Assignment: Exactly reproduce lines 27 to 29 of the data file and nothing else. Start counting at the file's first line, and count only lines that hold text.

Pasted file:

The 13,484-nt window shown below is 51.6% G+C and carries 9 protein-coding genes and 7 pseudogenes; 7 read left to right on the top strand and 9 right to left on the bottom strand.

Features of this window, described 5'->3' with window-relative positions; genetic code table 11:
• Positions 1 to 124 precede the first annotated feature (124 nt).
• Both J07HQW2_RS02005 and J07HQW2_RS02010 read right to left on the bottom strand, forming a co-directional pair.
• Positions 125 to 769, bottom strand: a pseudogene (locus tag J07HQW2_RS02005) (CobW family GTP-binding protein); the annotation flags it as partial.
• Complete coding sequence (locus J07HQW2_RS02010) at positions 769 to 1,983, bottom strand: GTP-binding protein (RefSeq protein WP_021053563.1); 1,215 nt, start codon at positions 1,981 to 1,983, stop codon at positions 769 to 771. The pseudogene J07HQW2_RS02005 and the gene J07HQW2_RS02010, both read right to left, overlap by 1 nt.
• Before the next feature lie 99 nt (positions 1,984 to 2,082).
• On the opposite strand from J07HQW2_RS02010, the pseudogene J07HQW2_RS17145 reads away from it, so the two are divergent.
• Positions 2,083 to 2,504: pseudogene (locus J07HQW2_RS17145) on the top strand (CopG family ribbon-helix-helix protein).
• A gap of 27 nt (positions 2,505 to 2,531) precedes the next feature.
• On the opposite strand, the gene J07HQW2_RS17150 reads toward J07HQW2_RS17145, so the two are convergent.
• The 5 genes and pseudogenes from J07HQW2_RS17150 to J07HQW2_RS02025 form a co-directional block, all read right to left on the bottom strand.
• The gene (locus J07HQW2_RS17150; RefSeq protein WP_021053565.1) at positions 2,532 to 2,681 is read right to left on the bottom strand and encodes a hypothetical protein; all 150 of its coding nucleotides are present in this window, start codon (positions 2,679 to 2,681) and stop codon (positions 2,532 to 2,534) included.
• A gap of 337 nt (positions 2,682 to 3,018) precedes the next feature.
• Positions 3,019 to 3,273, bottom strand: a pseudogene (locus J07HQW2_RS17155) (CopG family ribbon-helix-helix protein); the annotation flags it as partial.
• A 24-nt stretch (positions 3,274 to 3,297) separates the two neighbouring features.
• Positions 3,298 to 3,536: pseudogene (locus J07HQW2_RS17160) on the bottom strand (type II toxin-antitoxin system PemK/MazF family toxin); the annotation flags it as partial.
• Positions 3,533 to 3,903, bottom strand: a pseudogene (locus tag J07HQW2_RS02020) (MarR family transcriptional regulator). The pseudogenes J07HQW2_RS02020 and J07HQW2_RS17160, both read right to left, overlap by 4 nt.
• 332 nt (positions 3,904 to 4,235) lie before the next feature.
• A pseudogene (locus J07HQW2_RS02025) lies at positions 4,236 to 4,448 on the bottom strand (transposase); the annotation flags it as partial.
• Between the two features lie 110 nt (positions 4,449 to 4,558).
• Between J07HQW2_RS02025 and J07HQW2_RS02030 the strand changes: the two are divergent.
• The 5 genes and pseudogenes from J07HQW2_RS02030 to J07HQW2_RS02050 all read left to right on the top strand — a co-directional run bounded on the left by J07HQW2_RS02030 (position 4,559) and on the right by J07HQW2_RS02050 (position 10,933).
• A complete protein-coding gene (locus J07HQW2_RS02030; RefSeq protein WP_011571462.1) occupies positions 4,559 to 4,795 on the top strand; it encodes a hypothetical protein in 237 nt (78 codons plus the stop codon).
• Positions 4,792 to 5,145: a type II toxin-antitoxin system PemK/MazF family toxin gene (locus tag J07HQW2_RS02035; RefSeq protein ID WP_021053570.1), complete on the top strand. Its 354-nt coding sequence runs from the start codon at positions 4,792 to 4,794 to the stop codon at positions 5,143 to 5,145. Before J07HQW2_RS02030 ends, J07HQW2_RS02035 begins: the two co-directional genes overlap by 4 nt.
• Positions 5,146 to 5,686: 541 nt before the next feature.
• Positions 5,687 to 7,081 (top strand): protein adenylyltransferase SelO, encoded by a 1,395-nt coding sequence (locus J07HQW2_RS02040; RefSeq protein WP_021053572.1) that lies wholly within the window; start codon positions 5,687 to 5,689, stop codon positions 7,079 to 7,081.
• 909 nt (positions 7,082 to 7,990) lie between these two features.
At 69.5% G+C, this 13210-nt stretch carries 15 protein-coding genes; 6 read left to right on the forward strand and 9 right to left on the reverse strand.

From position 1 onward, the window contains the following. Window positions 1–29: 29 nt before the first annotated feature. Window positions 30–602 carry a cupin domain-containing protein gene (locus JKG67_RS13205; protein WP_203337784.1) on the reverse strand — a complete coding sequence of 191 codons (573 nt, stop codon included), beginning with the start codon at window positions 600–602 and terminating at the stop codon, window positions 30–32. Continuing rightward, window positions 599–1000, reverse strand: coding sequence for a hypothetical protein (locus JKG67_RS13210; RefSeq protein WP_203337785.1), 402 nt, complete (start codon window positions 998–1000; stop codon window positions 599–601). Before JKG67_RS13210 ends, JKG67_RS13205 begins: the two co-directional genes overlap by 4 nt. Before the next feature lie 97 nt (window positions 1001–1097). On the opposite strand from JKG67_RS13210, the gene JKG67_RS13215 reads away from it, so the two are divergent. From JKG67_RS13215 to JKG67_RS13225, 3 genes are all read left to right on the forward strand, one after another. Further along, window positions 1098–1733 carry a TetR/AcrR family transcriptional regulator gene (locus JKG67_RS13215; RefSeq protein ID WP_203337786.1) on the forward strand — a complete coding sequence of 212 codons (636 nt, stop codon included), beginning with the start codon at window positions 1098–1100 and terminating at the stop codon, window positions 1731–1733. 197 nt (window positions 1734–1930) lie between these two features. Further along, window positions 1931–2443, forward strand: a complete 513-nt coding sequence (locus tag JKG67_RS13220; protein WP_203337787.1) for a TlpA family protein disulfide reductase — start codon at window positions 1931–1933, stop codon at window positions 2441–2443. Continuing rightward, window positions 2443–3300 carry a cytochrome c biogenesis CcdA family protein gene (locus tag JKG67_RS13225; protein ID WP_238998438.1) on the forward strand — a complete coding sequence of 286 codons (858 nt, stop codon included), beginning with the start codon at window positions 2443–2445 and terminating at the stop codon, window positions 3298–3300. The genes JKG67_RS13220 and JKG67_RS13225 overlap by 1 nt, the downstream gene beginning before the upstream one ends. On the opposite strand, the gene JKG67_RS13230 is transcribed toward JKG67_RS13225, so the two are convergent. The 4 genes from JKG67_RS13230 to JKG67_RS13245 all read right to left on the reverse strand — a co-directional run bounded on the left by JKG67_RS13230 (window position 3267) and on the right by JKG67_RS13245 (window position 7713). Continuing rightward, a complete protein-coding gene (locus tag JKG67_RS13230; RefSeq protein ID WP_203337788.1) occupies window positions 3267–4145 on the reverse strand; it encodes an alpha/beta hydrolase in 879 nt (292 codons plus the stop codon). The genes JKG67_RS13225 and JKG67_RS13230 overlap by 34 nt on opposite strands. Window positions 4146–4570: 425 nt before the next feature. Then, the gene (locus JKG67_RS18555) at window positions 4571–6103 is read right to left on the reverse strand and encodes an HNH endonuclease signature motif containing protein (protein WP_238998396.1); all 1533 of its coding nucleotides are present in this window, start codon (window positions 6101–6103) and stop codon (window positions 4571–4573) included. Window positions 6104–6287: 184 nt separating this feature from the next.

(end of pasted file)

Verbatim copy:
• Positions 5,687 to 7,081 (top strand): protein adenylyltransferase SelO, encoded by a 1,395-nt coding sequence (locus J07HQW2_RS02040; RefSeq protein WP_021053572.1) that lies wholly within the window; start codon positions 5,687 to 5,689, stop codon positions 7,079 to 7,081.
• 909 nt (positions 7,082 to 7,990) lie between these two features.
At 69.5% G+C, this 13210-nt stretch carries 15 protein-coding genes; 6 read left to right on the forward strand and 9 right to left on the reverse strand.